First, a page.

How about this, Amazon? Why don't you pay for the new cover art? You can also factor in the potential loss of revenue while the cover waits in a six plus month waiting list for alterations or repainting. While you're at it, why don't you also submit a proposal on how to create engaging art for the book that's (properly) sanitized (to meet your guidelines) to the point that my alcohol-based hand cleaner develops self-esteem issues.
Heaven forbid someone's sensibilities be offended.
For some reason, I suspect the resulting proposal would involve poor Nicole being forced to cling to some man's leg. Wait, that won't work either. By Amazon's AMS guidelines, 90% of all romance covers should be rejected, too. (Whether or not Amazon will enforce the rules for romance cover art is yet to be seen.)
Hey, Amazon. Seriously, get your collective heads out of your asses. An obviously fictional weapon (note the CSR points out ‘firearms and weapons' in the explanation) on a cover of a fictional story is not an endangerment anyone, nor is it going to affect sensitivities. I'd say it won't impact your bottom line, but wait, yes it will: it's a huge endangerment to your financial bottom line as you lose hundreds upon hundreds upon hundreds of dollars of potential sales as you cut out six distinctive genres of fiction. What's the deal? Are you afraid someone might think your company supports terrorism if you allow advertisers to promote their fantasy, thriller, horror, etc covers?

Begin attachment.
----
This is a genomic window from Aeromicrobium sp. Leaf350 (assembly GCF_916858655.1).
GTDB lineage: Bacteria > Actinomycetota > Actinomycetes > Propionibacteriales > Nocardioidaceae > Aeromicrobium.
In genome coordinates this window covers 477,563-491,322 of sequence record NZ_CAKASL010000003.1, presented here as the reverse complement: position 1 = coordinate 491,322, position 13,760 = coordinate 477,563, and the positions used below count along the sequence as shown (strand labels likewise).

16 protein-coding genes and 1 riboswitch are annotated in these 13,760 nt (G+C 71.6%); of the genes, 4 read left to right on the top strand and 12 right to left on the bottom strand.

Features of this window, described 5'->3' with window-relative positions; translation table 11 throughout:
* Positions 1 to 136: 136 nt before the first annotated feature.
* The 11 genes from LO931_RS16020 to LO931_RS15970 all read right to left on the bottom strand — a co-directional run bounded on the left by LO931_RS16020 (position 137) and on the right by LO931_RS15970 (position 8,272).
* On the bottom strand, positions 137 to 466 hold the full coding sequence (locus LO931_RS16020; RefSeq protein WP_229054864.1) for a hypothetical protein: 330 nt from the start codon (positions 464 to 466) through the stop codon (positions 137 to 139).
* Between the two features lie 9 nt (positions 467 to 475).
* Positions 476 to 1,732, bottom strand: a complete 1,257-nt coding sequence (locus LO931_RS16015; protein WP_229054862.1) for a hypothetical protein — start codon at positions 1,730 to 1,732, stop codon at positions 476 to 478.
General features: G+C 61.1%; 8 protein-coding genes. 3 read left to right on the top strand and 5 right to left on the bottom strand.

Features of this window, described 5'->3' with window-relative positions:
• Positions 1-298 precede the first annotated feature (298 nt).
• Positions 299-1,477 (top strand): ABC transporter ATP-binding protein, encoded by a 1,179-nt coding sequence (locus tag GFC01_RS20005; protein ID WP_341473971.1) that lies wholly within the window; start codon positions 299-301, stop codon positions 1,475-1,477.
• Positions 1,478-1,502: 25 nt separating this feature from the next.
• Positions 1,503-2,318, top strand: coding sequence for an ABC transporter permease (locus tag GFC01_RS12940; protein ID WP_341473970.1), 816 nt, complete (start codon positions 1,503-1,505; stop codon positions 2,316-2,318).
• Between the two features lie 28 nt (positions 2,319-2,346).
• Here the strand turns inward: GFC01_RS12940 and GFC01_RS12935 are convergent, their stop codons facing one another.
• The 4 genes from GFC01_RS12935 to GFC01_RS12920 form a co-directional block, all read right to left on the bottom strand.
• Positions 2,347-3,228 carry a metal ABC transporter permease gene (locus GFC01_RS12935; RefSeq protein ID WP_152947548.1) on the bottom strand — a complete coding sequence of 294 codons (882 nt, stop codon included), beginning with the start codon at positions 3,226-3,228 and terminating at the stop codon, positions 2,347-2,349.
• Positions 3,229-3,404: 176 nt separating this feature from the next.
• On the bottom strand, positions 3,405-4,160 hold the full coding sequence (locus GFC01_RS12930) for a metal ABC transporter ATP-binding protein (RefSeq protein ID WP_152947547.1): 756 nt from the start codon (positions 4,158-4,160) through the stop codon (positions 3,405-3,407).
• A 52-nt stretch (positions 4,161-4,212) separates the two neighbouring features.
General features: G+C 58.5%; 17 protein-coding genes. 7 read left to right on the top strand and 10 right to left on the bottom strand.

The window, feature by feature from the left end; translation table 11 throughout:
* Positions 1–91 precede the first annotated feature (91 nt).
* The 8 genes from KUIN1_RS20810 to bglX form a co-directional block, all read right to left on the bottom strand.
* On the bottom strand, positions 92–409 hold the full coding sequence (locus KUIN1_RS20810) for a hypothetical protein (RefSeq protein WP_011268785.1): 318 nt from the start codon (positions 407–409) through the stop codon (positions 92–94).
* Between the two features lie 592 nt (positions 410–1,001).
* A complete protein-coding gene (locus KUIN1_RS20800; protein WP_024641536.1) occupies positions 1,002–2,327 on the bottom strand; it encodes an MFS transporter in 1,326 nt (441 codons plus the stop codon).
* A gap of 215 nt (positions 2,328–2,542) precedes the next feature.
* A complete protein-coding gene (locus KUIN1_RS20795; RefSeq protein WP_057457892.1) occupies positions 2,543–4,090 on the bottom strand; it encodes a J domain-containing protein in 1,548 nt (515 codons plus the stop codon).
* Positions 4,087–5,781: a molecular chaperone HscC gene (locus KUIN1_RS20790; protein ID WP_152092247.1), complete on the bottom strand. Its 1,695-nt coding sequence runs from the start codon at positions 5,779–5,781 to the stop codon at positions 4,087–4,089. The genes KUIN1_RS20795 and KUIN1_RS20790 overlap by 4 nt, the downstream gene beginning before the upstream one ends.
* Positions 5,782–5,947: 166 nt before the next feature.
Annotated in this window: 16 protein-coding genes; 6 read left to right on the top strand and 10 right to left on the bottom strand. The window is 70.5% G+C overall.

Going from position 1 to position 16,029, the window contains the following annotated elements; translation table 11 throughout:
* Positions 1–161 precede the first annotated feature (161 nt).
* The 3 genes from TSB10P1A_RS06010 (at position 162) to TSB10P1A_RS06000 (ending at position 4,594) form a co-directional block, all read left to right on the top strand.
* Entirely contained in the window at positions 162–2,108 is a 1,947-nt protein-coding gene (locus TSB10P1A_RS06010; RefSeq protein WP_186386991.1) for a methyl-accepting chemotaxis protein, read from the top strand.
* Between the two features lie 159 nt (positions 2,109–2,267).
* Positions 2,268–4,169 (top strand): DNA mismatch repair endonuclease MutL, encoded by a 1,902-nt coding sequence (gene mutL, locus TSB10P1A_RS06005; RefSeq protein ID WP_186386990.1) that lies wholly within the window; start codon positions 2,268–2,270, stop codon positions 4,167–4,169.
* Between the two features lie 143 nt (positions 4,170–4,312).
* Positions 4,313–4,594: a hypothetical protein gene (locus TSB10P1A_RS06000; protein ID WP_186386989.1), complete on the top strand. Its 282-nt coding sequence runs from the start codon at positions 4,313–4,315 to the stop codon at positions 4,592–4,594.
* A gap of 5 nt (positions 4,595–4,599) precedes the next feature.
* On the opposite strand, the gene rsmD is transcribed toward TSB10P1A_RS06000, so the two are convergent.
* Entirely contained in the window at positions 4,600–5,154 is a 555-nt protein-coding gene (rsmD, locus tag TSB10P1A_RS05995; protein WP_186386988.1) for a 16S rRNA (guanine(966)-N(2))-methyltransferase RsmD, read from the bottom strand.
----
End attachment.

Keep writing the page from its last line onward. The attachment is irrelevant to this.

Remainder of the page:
And damn it, I'm going to say it, even if it pains me–a tasteful romance cover showing a bit of skin isn't going to kill your poor, sheltered users either.
Delicate sensibilities, indeed.
Have you forgotten how bloody popular thrillers and mystery novels are? And romance, for that matter? And fantasy too, by the way. You know, things like Game of Thrones, Wheel of Time, and so on? Which, for the record, feature swords and general violence on (many/some of) their covers. (Which are weapons, by the way, in case you're confused, Amazon–I think you are.)
But, if you're going to take aim at weapons… why not just open fire on all of your major sources of income? According to the rules, many romance covers are doomed, though most will probably slip through without much issue.
I've got my popcorn out. Popcorn for you! Popcorn for me! Popcorn for all the riled up authors who want to make a living!
I'd love to hear if the romance authors out there have been hit with the rulings, or if Amazon's playing nicer with the romance authors.